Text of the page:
• Facebook has groups from people from colleges, high schools, social groups, religious groups, etc. You can use these Facebook groups to reconnect with people.
    • If you've found someone on Facebook that you think is your friend, send them a message asking if it's them and ask if you can friend them. You could even include a reminiscence or two to remind them why you were friends!
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    Use a networking site. There are lots of networking sites for friends, for different groups, for business people. You can use a variety of these in looking for someone, especially if you know the kinds of people and places they are more likely to be.[7]
    • Using a search engine like[8] you can find old classmates from basically any year. With a free basic membership you can look for old school, college, or military friends.
    • Friends Reunited[9] is mostly for people in the U.K. with some outreach to South Africa, Australia, New Zealand, Malaysia, Hong Kong. But it gives you access to ways to find people who you've have common school, university, military service, workplace, club, or a street address with.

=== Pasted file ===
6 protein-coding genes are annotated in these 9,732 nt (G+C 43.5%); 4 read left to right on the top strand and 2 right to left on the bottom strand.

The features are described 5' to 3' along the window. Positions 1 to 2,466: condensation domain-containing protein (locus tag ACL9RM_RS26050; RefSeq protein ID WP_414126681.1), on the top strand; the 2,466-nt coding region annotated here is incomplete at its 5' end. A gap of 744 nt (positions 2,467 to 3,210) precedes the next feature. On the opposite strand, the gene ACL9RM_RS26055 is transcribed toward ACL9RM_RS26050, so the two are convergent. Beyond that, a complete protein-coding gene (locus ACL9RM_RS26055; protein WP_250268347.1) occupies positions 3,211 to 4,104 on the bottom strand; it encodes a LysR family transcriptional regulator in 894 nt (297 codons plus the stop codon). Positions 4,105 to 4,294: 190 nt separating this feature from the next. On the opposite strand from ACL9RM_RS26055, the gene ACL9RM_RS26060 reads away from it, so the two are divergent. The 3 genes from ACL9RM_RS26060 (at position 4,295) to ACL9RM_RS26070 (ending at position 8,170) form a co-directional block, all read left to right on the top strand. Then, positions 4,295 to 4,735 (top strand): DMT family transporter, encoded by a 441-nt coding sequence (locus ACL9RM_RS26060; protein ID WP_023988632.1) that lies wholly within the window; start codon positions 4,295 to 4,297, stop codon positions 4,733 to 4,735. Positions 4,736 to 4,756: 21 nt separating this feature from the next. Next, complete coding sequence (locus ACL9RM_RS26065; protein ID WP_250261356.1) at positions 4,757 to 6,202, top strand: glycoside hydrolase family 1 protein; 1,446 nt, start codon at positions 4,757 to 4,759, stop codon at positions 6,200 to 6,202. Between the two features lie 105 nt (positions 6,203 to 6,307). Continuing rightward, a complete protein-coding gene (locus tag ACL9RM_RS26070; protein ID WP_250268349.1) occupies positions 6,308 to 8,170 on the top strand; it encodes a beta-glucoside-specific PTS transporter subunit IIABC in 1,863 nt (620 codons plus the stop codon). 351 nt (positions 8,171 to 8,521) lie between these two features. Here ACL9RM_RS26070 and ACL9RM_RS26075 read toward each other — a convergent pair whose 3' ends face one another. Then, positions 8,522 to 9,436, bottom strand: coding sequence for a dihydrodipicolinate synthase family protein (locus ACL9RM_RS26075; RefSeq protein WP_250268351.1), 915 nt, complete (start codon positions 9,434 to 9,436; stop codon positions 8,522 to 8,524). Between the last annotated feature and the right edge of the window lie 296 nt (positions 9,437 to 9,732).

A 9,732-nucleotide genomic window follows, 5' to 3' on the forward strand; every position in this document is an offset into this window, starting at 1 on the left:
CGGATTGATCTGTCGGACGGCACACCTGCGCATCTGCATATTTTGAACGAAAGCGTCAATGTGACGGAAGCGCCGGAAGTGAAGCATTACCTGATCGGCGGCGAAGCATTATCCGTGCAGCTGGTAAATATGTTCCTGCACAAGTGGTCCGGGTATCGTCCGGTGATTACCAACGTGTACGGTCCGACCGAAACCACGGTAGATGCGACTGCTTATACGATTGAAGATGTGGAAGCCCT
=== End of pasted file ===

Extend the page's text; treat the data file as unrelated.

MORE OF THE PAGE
• A social networking site like BatchMates[10] is based in India, but has membership worldwide. You can search for friends by things like name, institute, or company and you can send them a personalized email once you've found them.

Part 3
Searching In-Person

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    Find them through family members. If you remember the names of your friend's family members, see if you can track them down, especially if one of them has a more unusual name.
    • This can be especially useful if the friend you're looking for was someone you knew when you were young. You may remember more useful details about his or her family, such as their parents' jobs or social affiliations.
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    Find them through mutual friends. Sometimes you know someone who knows someone who can get you back in contact with your old friend. It might be someone that you're friends with on Facebook, but don't talk to much.